Further to the point of order, Mr. Speaker. I have been in the Chamber on several occasions recently when you have deprecated the process by which it appears that written answers, and on some occasions even the contents of oral statements, have reached the press before being given to the House. I realise that when you say that you deprecate something, that is a strong rebuke to the Government that it should have happened. But that does not seem to be having any effect. Would it be possible for you, Mr. Speaker, through the usual channels, to take the matter a little further and get the practice stopped so that we do not find material being handed to the press before it is put through the correct channels for Members to obtain as a written or oral statement?
§ Mr. Speaker
Order. Allow me to deal with the matter, please. I heard the Home Secretary say that he had no idea how it occurred. The hon. Member for Denton and Reddish (Mr. Bennett) made a sensible and helpful suggestion, and I shall certainly do as he suggested.
§ Mr. Skinner
Further to the point of order, Mr. Speaker. The Home Secretary's comments about what appeared in the The London Standard gave me and other Opposition Members the impression that he did not know what had happened. There can be no question but that the Home Secretary answered by way of a written reply. He seemed to convey the impression that he was not sure how it got to the Press Gallery several hours before the written question was answered. If that is the case, it is important for the right hon. Gentleman to discover how that leaked information reached the press. Perhaps Bernard Ingham did it for him. If so, we should be told who is running the Home Office—Bernard Ingham or the Home Secretary. Who is running the show?
§ Mr. Speaker
We have to follow an open-ended debate on a Committee stage and a three-hour debate after that. Points of order take up a great deal of time and do a grave disservice to the hon. Friends of the hon. Member for Sunderland, South (Mr. Mullin). He may get an advantage out of raising points of order in this way, but his hon. Friends suffer.
§ Mr. Mullin
Further to the point of order, Mr. Speaker. I think that on reflection you will accept the seriousness of this issue, which is of some public importance, as a glance at this morning's newspapers will reveal. The point I made, which the Home Secretary did not address, was that the copy, which I am holding, of the written answer was obtained by me from the Press Gallery because it was not obtainable in the Library.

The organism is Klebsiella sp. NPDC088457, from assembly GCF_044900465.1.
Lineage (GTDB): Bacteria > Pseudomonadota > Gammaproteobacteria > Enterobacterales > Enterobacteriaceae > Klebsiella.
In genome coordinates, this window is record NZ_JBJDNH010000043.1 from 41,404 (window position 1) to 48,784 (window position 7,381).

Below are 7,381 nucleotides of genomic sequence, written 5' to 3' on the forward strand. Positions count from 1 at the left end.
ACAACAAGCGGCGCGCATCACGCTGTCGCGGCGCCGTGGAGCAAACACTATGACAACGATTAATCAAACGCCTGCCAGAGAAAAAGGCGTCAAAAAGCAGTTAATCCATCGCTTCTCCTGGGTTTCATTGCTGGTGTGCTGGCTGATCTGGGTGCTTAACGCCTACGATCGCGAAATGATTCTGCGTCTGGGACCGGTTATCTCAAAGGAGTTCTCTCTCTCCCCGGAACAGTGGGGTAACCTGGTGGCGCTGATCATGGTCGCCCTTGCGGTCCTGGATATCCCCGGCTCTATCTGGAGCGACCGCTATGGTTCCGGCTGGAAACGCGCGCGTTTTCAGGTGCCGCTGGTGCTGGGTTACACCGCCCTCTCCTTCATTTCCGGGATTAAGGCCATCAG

§ Mr. Speaker
Order. I have already said that I shall be discussing the matter through the usual channels. I cannot help any more than that.
§ Mr. Corbyn
Further to the point of order, Mr. Speaker. I am not wasting time—remembering that this is an important issue. One of the four people concerned is a constituent of mine who has wrongly spent 14 years in prison. That is a matter of great importance, and I am glad that the case has been referred to the Court of Appeal.
If parliamentary answers are given in a written form, they are clearly the property of the House at the time they are given, which is supposed to be at the start of public business each afternoon at about 3.30. I am rather suspicious of the way in which the usual channels' operation goes on in this building. I would prefer you, Mr. Speaker, to give a clear ruling from the Chair that at 3.30 each day—or at the same time, whatever time that may be—all written answers are placed in the Library so that they are available to Members and are not deliberately leaked to the press in advance. While I accept the Home Secretary's assurance that he himself did not know that 176 this one had got into the hands of The London Standard, clearly his office knew that it was in the hands of the Press Gallery well in advance of being in the hands of Members.
§ Mr. Speaker
Order. I have already told the hon. Member and the House that answers to written questions should be in the Library at 3.30, and I hope that will happen in future.